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# Chain of Thought Prompting: That’s how we make the models think.

Last Updated on January 31, 2024 by Editorial Team

#### Author(s): Abhijith S Babu

Originally published on Towards AI.

I was just playing around with the chatGPT when I tried the following prompt.

The model gave a wrong output to a basic arithmetic problem. This wasn’t a surprise (at least for me), as large language models are not designed for arithmetic problem-solving. They can’t be relied on for any situation where we need accurate or factual answers. They are designed to talk to us like a human being.

Then, I tried a technique called few-shot prompting. Here we give examples to teach the model how to respond. I added a new similar math problem along with the correct answer before asking my actual question.

Still a wrong answer!! Well, I am not planning to give up that easily. I am going to teach the model a lesson (on arithmetic).

Tadaa!!!! Now the model knows what has to be done. All I did was give the model enough examples to unlock its full reasoning ability. This few-shot prompting technique, in which we show examples of certain prompts and outputs along with the intermediate thought process, is called the chain of thought prompting.

The main concept behind the chain of thought prompting is to endow a thought process on large language models, similar to how humans think. When humans encounter a problem, we will break it down into a sequence of small problems and solve each of the problems until we reach the final output. The large language models can do the same if they provide examples using the few-shot prompting technique.

Chain of thought prompting has the following advantages:

• When problems are broken down into multiple steps, each step can be given enough computation based on the complexity of that step. Thus, more focus will be given to the important steps.
• When models output the thought process (like in the previous example), the users can get an idea of the black box model’s way of thinking. This is beneficial in debugging the large language models.

Thus, this method can be applied to any large language model and can be used to solve any task that a human can solve using language.

The above experiment shows how showing an example solves a new problem. But did the chain of thought help the model, or did the given example just activate a problem-solving skill of the model? To test this, I conducted a different experiment where I explained the steps after answering.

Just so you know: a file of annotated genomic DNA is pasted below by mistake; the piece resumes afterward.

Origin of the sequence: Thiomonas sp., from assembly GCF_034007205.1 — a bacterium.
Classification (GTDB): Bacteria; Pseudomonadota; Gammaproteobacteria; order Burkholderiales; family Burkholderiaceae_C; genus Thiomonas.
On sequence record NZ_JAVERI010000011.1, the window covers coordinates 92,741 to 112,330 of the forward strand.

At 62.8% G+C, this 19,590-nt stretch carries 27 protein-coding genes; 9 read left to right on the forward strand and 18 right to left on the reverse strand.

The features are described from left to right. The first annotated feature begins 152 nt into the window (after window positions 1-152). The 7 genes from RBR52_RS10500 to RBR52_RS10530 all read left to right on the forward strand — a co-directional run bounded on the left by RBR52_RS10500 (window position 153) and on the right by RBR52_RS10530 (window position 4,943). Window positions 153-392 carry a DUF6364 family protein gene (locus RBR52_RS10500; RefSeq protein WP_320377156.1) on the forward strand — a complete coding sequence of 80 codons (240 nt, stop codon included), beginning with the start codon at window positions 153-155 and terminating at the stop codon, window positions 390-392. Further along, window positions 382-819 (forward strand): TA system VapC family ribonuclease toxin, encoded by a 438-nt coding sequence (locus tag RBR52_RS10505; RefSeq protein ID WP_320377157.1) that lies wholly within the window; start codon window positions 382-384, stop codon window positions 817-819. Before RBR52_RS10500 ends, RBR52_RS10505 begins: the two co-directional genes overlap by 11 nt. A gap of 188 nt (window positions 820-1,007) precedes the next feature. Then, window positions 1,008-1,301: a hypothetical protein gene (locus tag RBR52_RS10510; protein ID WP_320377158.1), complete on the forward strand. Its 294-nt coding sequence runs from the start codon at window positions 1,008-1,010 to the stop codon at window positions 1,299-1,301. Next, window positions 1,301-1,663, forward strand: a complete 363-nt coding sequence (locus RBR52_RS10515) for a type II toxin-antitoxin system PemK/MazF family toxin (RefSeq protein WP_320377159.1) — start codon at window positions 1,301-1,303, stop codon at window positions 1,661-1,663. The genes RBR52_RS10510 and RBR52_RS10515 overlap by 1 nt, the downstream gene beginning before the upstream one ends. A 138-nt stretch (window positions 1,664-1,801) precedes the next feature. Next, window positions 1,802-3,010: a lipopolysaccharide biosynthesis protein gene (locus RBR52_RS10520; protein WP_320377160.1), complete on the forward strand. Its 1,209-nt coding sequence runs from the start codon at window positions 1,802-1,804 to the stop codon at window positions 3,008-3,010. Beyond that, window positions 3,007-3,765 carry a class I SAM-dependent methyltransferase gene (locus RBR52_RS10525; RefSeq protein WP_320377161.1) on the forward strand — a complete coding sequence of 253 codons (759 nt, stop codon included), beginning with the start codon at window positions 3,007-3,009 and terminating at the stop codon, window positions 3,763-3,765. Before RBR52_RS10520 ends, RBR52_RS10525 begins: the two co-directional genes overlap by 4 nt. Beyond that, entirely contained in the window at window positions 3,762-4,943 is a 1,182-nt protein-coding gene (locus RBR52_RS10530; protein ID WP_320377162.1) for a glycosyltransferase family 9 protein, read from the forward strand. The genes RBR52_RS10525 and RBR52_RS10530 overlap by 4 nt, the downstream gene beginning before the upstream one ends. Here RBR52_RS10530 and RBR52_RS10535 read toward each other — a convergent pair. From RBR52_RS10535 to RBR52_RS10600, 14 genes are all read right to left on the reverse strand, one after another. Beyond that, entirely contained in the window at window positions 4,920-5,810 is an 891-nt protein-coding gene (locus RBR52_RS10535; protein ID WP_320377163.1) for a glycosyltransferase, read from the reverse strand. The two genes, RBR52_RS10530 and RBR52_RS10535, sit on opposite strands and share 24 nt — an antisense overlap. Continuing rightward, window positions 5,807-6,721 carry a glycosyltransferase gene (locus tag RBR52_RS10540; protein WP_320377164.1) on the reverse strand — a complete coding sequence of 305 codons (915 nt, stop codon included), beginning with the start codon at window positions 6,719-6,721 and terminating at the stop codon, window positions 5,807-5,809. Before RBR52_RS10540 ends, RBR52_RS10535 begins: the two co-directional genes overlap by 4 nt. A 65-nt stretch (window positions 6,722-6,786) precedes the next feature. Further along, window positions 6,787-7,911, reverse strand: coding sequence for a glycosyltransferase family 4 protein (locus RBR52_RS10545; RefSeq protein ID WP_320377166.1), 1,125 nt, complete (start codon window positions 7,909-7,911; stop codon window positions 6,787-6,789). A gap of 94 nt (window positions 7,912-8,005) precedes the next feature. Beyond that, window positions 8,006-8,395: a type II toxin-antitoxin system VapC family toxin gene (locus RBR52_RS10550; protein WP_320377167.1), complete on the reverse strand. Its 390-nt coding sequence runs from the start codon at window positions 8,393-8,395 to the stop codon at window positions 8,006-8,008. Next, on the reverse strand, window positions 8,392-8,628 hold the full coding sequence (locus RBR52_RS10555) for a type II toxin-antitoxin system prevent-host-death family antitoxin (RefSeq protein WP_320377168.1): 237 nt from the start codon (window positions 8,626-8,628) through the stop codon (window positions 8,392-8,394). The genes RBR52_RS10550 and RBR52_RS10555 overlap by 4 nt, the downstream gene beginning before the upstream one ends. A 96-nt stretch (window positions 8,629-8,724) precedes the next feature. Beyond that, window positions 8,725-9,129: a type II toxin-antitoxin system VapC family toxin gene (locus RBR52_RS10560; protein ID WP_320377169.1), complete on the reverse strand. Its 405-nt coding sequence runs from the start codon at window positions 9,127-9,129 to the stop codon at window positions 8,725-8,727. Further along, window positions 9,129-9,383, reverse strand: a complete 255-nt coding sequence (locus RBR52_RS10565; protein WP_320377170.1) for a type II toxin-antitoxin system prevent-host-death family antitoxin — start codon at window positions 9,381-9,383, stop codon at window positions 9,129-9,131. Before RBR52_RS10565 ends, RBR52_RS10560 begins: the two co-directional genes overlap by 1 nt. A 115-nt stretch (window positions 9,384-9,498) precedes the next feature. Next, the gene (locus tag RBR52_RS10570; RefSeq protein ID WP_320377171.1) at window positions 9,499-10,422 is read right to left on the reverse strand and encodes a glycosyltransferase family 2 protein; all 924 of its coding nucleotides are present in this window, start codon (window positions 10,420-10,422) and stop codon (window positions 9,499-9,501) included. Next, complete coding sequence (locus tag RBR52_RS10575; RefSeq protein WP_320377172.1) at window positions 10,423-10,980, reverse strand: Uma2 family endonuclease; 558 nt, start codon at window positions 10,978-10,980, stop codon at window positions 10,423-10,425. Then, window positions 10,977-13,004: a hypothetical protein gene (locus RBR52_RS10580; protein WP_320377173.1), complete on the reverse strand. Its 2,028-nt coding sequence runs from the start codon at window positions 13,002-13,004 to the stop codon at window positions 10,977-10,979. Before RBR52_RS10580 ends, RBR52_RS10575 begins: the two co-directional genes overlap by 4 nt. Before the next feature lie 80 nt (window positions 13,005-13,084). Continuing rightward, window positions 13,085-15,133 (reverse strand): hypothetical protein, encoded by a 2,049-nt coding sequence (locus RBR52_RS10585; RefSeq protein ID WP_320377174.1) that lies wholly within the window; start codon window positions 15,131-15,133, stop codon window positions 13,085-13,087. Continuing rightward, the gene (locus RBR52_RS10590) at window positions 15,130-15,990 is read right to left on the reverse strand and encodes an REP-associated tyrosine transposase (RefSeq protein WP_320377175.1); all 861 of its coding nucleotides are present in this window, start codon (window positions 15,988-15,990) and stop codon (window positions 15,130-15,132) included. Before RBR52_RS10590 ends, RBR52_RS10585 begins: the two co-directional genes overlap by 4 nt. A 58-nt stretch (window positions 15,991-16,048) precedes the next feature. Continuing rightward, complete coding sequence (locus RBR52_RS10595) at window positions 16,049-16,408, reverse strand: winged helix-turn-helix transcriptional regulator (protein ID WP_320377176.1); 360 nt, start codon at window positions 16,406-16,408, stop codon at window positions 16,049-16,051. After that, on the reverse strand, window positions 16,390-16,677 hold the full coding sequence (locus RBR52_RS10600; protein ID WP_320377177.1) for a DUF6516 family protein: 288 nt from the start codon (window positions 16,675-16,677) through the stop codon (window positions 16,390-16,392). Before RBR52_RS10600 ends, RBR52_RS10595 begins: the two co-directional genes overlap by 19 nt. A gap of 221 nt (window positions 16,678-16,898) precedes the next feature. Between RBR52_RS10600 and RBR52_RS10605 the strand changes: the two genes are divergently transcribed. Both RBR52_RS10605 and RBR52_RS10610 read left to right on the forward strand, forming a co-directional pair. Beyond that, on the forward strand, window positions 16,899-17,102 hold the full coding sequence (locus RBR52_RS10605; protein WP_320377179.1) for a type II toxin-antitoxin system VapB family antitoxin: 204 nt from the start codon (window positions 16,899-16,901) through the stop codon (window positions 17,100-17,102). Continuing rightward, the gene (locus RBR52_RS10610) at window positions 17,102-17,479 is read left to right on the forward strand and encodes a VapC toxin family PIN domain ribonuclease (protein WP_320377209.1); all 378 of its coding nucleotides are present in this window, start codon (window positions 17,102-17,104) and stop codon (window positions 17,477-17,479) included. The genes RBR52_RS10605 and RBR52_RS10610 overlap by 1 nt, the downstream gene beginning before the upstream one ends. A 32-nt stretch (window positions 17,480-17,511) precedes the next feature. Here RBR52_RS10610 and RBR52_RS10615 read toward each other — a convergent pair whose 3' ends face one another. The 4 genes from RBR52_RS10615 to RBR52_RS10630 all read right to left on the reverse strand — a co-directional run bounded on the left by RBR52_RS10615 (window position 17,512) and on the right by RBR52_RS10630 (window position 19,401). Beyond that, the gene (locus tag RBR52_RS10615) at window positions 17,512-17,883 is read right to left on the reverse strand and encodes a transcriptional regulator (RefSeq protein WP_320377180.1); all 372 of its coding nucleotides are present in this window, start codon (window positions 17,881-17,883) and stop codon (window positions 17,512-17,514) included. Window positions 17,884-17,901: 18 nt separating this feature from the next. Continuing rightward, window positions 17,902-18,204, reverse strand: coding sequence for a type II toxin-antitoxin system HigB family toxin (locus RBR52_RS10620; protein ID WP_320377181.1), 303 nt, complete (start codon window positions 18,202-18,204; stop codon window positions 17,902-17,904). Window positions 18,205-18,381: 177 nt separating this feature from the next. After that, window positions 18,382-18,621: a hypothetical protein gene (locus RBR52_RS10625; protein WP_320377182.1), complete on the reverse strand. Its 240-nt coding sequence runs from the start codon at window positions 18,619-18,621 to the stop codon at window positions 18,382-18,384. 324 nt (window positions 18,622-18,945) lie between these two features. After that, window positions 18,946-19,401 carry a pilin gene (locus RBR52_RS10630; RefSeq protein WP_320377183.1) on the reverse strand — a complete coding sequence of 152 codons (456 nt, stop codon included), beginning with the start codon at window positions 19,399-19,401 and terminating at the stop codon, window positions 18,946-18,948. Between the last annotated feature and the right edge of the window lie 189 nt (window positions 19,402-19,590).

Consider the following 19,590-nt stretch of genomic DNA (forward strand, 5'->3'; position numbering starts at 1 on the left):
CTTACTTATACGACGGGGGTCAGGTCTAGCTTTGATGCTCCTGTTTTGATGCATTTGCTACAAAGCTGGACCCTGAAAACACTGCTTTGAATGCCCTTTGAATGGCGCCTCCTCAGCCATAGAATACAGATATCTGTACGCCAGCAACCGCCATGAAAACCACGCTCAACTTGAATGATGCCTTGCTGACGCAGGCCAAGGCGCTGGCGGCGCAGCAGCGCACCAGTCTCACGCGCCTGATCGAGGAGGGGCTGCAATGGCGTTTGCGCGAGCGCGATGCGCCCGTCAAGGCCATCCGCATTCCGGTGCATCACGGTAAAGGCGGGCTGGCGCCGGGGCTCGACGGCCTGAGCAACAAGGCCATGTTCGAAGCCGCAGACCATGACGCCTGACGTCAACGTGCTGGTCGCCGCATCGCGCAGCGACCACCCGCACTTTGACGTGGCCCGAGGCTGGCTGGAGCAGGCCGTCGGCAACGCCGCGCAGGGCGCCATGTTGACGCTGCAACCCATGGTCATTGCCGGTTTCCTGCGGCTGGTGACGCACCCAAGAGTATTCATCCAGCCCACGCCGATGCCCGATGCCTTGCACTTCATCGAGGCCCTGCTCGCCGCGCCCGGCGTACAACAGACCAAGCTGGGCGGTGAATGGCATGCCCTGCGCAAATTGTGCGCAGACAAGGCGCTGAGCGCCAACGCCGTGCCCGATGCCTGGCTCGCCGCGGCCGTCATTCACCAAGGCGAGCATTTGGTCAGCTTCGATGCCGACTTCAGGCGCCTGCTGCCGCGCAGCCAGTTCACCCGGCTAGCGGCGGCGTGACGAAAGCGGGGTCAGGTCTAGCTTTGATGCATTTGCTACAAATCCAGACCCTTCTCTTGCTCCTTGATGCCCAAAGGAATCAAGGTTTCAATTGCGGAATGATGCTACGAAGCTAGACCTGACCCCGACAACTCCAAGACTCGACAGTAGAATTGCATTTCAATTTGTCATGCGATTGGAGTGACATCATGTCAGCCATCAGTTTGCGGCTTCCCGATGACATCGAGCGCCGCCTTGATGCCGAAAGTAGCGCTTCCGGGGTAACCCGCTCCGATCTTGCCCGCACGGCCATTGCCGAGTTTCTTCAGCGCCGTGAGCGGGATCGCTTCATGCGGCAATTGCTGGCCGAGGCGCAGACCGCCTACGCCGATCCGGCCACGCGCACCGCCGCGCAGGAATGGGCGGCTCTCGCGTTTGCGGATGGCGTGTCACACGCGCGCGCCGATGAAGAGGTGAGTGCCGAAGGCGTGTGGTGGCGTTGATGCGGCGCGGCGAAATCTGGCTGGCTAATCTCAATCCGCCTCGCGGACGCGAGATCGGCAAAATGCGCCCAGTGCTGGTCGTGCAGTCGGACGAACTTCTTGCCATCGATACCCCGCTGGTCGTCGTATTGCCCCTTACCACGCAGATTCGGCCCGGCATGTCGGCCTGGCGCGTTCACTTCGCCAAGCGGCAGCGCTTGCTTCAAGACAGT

Here, it gives a wrong output of 23, where the correct answer should have been 80.

Now I ask for the steps after the answer, and this time, it solved the problem without mistakes.

So, when we make the model explain the steps, it goes through the correct steps and gives the correct answer.

Chain of thought prompting can also be used for commonsense reasoning and logical operations. See the below example.

When we ask the model for a reason, it goes through a chain of thought processes. Even without an example, the model gives good reasoning and a good answer. This happened even though it initially failed to provide the right answer.

Now, we can see the example of symbolic reasoning. Symbolic reasoning means identifying patterns which is easy for a human but can be quite challenging for a large language model.

Here, the reason I gave two kinds of examples is to make the model think more. The model can look for any pattern, but a single pattern might curb the model from thinking outside the given pattern.

Importance of prompt engineering.

Prompt engineering plays a very important role in language models. For an LLM user, understanding how to get the necessary output is very important. While the large language models possess the capability to perform a diverse range of complex tasks, the responsibility lies in the user to guide the model in achieving the task. AI, especially generative AI, is not meant to replace humans. It is meant to assist humans. In a world where LLMs will be common like crows, it is your job to learn how to prompt them so that your life is made easier.

In the examples I used, I made use of few shot prompting to initiate the chain of thought. The prompting technique used to initiate the chain of thought depends on the user. One can initiate the chain of thought in the following way

Here the user was able to initiate the chain of thought without using few-shot prompting. The LLM gives the correct output of 38 in the end.

Behind the stage

In this article, I talked about initiating the chain of thought in large language models by efficient prompting. Let’s have a peek at what is happening behind the stage. The size of the model plays an important role in the chain of thought prompting. By size of the model, I mean the number of parameters. A model with less number of parameters is likely to make a mistake in the chain of thought process. There is no denying the fact that smaller models are weaker in arithmetic operations. Their inability to understand the semantics in the prompt and initiate a correct chain of thought is evident. Common mistakes made by the small models include misinterpretation of the semantics and missing a step or arithmetic calculation. Thus, it is important to have human observation when the large language models are doing these kinds of tasks.

Chain of thought prompting is very efficient, but better methods like ReAct also exist. Tot Ziens until I delve deep into those concepts. If you had a good read, follow me for more exciting stories.

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Published via Towards AI